Personally I think that more scientific studies should be carried out to increase our understanding of passive transportation of mosquitoes to better anticipate its impact on control efforts. Primarily to identify factors which have the biggest impact on the frequency of passive transportation e.g. seasonal climatic conditions, socioeconomic factors or the design of vehicles? Once there is this type of knowledge we will be in a much better position to assess the value (if any) of current control techniques or if it is necessary to develop new ones.
Planes, trains or vehicles? This is a plea for more scientific input on passive transport.
1. Knipling E F, Laven H, Craig GB, Pal R, Smith CN, Brown AWA: genetic control of insects of public health importance. Bull World Health Organ 1968, 38: 421-438.
The views expressed in this article are the authors' alone and not intended to reflect those of their organizations.

 Rasha Azrag is a medical entomologist working in the department of Zoology/ University of Khartoum, Sudan and used to teach basic entomology courses to undergraduate students and molecular entomology to master students in the Medical Entomology and Vector Control program. She has experience from working in different vector control programmes, from basic classic control methods to the use of genetic methods. 
Guy Reeves is a research scientist at the Max Planck Institute for Evolutionary Biology in Plön, Germany. Part of his research involves the exploration of genetic methods to control vectored diseases.

Our shared vision is to play a part in bridging the gap between scientists working in different fields and countries, promoting discussion on stimulating topics.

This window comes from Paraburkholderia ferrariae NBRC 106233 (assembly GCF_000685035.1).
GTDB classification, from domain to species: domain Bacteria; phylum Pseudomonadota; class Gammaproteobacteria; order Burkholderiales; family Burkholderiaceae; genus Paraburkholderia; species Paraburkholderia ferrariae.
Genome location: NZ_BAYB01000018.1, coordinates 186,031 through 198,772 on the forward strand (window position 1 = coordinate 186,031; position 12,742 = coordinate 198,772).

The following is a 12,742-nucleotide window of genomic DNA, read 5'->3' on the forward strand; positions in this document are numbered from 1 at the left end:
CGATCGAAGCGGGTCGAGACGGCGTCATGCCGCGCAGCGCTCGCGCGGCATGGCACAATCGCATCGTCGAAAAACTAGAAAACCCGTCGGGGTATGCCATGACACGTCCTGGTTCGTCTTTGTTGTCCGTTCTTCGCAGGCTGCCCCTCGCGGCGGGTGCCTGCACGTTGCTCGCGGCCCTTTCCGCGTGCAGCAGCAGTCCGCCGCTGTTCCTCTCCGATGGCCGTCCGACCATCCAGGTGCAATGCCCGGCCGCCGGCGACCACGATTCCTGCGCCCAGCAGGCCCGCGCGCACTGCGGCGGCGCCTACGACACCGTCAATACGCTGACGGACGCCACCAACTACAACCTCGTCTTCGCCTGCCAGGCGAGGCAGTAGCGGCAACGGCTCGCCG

Submitted by MURLIDHAR J. MENDKI (not verified) on

I agree with Rasha and Guy. In India we have experienced many times; while travelling by train especially the Sleeper class compartments. Except in sever winter, generally it is found that when the train halts in station (average halting period is 3 mins to 15 mins) the passengers normally suffer the biting nuisance by the mosquitoes. They are quite clever they hide under the berths and passengers may thought that trains speed will drive away the mosquitoes. It is quite possible that the means of transportation may be /are the good source of mosquito dispersion from one place to another. But ist is quite a daunting task to keep track on the passive transportation of mosquitoes. Recently in India the railway passenger services were extended in Jammu and Kasmhir and I do fear that the days are far away the mosquitoes are next tourists visiting in this region from coming other region by passive transportation.

Submitted by Rasha Azrag and... (not verified) on

Dear Murlidhar Mendki
Thanks for your very relevant observations from a very different part of the globe and also for your insight.
We agree that while it may appear a daunting task to look at passive transportation , as you allude to, we think that passive transportation (particularly by trains) might generate hypotheses that can then be tested in different geographical regions. Maybe looking at the historical presence or absence of mosquito species in the context of changing transportation links might be one way to start exploring impact of passive transportation that might not be so challenging ? we also need to develop appropriate scientific designs that can help testing such hypothesis.